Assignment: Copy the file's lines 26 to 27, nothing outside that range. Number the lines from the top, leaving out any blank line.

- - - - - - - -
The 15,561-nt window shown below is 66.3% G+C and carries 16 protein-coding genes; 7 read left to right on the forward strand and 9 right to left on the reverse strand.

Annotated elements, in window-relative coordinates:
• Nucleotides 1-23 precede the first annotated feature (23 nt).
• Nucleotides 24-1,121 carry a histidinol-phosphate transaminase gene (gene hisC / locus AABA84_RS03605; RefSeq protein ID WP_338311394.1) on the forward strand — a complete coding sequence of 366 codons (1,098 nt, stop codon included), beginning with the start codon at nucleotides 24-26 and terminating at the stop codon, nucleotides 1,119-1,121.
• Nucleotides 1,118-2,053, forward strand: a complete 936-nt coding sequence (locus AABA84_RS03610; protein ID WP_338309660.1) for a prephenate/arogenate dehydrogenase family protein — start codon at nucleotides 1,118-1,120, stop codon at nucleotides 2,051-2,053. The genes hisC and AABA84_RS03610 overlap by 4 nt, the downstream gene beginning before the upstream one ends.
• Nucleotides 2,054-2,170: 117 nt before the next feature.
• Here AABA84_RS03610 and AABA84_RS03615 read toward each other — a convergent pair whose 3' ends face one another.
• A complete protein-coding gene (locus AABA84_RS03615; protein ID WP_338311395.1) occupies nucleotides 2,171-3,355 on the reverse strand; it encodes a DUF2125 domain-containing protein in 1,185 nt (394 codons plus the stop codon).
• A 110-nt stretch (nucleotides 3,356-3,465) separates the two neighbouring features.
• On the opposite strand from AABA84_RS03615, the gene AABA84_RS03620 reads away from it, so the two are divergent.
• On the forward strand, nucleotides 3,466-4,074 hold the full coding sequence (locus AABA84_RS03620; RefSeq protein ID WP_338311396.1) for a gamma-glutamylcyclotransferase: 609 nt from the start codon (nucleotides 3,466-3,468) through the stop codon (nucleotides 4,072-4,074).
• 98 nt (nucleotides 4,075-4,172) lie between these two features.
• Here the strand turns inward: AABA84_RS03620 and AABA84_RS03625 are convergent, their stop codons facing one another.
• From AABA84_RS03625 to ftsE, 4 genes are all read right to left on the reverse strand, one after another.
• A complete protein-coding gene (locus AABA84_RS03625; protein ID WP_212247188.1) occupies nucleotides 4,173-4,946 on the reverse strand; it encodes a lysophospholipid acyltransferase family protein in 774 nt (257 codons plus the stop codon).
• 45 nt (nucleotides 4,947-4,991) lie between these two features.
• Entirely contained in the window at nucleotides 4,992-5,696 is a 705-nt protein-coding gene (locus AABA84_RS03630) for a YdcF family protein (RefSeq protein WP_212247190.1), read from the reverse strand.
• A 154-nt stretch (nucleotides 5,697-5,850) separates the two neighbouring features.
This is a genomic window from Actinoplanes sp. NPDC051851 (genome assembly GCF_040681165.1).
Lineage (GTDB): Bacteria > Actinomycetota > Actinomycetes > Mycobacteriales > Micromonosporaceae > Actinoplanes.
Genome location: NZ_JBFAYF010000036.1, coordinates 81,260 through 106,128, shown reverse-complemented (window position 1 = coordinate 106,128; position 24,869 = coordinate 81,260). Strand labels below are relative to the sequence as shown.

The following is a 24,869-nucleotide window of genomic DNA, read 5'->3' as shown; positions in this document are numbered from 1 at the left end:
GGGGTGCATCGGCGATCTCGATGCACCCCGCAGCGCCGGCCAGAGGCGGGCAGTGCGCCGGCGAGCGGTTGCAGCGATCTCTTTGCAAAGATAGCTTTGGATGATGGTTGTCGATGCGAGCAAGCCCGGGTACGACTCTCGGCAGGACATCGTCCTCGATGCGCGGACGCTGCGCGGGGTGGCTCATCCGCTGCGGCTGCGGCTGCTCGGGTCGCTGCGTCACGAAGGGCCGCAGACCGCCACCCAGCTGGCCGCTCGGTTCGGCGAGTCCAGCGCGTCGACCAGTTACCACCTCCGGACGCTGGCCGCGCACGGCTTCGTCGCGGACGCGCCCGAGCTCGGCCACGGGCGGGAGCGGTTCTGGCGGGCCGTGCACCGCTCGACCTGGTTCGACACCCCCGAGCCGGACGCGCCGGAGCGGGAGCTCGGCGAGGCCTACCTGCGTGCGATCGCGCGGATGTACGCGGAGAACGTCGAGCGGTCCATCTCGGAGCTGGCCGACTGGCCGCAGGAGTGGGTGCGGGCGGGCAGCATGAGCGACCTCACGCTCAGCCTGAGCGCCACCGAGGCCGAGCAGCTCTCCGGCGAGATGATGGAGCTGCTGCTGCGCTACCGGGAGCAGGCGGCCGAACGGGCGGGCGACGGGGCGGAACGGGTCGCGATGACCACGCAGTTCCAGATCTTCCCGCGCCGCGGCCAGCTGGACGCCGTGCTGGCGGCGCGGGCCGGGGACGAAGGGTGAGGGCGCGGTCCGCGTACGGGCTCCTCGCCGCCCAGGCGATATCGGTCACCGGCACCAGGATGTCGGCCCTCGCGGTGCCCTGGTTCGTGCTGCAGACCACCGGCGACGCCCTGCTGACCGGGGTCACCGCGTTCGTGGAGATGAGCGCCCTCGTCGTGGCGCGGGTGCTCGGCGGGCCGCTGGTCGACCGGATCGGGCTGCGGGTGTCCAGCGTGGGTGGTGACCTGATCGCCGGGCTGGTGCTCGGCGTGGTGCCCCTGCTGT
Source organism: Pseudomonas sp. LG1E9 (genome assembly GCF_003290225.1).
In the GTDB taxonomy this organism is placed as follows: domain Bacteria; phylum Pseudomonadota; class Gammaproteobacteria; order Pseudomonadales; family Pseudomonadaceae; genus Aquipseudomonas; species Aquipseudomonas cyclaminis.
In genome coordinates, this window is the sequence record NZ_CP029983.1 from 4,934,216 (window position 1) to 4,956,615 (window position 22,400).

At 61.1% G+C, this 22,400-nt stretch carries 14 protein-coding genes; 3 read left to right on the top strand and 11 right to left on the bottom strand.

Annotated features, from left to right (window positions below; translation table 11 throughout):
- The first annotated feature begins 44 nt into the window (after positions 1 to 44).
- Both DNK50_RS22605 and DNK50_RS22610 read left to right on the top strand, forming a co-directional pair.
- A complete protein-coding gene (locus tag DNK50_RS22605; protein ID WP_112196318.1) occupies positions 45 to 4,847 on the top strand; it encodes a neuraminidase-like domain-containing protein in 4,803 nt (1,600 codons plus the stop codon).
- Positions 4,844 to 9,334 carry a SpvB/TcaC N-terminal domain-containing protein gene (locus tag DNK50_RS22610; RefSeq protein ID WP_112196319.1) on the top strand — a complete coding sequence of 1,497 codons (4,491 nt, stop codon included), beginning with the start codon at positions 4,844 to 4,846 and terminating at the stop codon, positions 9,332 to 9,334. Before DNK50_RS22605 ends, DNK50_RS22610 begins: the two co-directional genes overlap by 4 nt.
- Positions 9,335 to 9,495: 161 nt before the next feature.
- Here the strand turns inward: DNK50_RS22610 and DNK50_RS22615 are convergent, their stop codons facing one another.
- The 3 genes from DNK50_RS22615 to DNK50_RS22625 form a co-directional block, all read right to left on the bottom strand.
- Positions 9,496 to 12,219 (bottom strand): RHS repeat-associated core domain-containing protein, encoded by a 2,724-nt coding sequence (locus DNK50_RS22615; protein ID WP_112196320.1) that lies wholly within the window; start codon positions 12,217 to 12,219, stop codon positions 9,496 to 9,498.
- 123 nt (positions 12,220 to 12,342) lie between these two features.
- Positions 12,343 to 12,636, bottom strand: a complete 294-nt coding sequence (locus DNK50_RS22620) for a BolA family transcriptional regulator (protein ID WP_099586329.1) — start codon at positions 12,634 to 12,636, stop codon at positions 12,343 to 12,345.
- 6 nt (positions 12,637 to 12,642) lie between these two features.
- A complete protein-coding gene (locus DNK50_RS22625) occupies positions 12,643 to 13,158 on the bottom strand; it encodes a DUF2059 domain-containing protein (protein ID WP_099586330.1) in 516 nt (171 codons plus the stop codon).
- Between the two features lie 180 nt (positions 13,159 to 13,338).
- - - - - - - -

In genome coordinates, this window is the sequence record NZ_CP029983.1 from 4,934,216 (window position 1) to 4,956,615 (window position 22,400).

At 61.1% G+C, this 22,400-nt stretch carries 14 protein-coding genes; 3 read left to right on the top strand and 11 right to left on the bottom strand.